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Review article

The Duplex World: Keizaburo Maruyama’s Elaboration on Saussure’s Principle of the Arbitrariness of Linguistic Sings

Naruhiko Mikado ; Associate of Osaka Literary Review, Osaka, Japan
Toshiharu Tateyama ; International Budo University, Japan

Full text: english pdf 542 Kb

page 189-212

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This paper has two objectives. It intends, first, to elucidate Ferdinand de Saussure’s discourse on the arbitrariness of linguistic signs and, second, to expound Keizaburo Maruyama’s unique, epistemological thesis developed based on Saussure’s ideas. The argumentation goes as follows. After illustrating that the Swiss linguist’s case, having been understood too diversely, requires an accurate recapitulation and Maruyama’s texts have received little heed, the first section which proves Saussure’s original opinion entails that not only the relationship between a linguistic sign’s signifier and signified but a language’s classification system itself is absolutely contingent. The second section, scrutinizing Maruyama’s theory about our interpreting the world, shows its gist is humans construe the universe through the duplex articulation structure. The third, concluding section describes his view on music as another attribute of his thought, and closes the discussion by indicating that his texts, albeit written decades ago, can help us address today’s conundrums.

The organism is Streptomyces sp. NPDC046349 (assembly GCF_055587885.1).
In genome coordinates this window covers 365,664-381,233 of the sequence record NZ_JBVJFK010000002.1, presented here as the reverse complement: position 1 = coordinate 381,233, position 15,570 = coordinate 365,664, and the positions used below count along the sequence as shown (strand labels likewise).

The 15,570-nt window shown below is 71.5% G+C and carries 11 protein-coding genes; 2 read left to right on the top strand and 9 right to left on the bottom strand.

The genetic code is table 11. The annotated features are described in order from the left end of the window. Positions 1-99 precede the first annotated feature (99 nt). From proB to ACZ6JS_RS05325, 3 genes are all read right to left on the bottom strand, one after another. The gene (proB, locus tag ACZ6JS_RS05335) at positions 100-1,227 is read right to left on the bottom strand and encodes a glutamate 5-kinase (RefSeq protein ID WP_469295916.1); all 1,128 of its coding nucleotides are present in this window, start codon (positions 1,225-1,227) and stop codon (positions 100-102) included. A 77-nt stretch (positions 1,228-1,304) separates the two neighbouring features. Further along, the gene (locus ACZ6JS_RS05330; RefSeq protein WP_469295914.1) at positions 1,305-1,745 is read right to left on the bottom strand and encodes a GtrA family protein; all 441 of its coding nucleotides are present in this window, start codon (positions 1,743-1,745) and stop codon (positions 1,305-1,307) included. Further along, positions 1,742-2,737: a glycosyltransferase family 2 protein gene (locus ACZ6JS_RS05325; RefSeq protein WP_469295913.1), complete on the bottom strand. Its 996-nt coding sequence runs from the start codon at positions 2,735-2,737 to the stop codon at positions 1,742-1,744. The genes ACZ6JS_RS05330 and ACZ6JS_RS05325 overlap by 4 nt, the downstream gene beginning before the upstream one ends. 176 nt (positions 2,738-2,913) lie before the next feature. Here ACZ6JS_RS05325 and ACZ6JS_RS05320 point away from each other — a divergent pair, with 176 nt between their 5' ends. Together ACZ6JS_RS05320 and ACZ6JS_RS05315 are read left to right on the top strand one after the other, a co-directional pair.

Ferdinand de Saussure, Keizaburo Maruyama, Linguistics, Structuralism, Semiology,

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